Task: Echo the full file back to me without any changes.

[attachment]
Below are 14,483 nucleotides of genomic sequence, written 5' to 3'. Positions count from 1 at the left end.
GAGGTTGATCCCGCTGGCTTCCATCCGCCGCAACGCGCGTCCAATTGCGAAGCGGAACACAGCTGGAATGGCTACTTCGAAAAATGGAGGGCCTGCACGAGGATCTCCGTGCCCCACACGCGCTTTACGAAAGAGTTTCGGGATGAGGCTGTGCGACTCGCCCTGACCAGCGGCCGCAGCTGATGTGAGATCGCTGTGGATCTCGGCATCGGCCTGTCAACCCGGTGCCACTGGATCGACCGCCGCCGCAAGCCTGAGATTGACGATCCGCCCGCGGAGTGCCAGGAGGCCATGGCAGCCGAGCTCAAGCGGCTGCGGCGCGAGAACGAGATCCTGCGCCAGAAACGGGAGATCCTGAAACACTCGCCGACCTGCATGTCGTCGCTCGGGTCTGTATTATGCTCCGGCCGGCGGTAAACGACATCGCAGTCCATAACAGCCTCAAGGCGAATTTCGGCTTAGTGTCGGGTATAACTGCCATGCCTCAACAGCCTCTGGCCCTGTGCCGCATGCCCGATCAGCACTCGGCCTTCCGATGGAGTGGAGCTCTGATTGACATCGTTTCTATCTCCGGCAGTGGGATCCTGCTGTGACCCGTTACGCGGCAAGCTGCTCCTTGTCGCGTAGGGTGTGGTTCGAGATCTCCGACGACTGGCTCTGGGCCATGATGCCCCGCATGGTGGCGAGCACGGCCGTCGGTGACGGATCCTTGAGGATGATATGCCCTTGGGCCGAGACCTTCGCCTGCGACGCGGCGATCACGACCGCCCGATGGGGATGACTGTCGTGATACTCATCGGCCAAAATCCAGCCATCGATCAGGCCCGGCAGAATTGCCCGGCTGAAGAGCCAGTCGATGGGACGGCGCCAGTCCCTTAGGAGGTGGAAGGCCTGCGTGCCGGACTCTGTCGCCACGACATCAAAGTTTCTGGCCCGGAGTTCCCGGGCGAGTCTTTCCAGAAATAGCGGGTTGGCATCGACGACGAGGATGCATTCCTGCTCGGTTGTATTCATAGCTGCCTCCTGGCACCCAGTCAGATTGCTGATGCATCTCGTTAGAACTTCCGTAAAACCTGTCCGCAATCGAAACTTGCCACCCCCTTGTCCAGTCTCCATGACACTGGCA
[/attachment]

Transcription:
Below are 14,483 nucleotides of genomic sequence, written 5' to 3'. Positions count from 1 at the left end.
GAGGTTGATCCCGCTGGCTTCCATCCGCCGCAACGCGCGTCCAATTGCGAAGCGGAACACAGCTGGAATGGCTACTTCGAAAAATGGAGGGCCTGCACGAGGATCTCCGTGCCCCACACGCGCTTTACGAAAGAGTTTCGGGATGAGGCTGTGCGACTCGCCCTGACCAGCGGCCGCAGCTGATGTGAGATCGCTGTGGATCTCGGCATCGGCCTGTCAACCCGGTGCCACTGGATCGACCGCCGCCGCAAGCCTGAGATTGACGATCCGCCCGCGGAGTGCCAGGAGGCCATGGCAGCCGAGCTCAAGCGGCTGCGGCGCGAGAACGAGATCCTGCGCCAGAAACGGGAGATCCTGAAACACTCGCCGACCTGCATGTCGTCGCTCGGGTCTGTATTATGCTCCGGCCGGCGGTAAACGACATCGCAGTCCATAACAGCCTCAAGGCGAATTTCGGCTTAGTGTCGGGTATAACTGCCATGCCTCAACAGCCTCTGGCCCTGTGCCGCATGCCCGATCAGCACTCGGCCTTCCGATGGAGTGGAGCTCTGATTGACATCGTTTCTATCTCCGGCAGTGGGATCCTGCTGTGACCCGTTACGCGGCAAGCTGCTCCTTGTCGCGTAGGGTGTGGTTCGAGATCTCCGACGACTGGCTCTGGGCCATGATGCCCCGCATGGTGGCGAGCACGGCCGTCGGTGACGGATCCTTGAGGATGATATGCCCTTGGGCCGAGACCTTCGCCTGCGACGCGGCGATCACGACCGCCCGATGGGGATGACTGTCGTGATACTCATCGGCCAAAATCCAGCCATCGATCAGGCCCGGCAGAATTGCCCGGCTGAAGAGCCAGTCGATGGGACGGCGCCAGTCCCTTAGGAGGTGGAAGGCCTGCGTGCCGGACTCTGTCGCCACGACATCAAAGTTTCTGGCCCGGAGTTCCCGGGCGAGTCTTTCCAGAAATAGCGGGTTGGCATCGACGACGAGGATGCATTCCTGCTCGGTTGTATTCATAGCTGCCTCCTGGCACCCAGTCAGATTGCTGATGCATCTCGTTAGAACTTCCGTAAAACCTGTCCGCAATCGAAACTTGCCACCCCCTTGTCCAGTCTCCATGACACTGGCA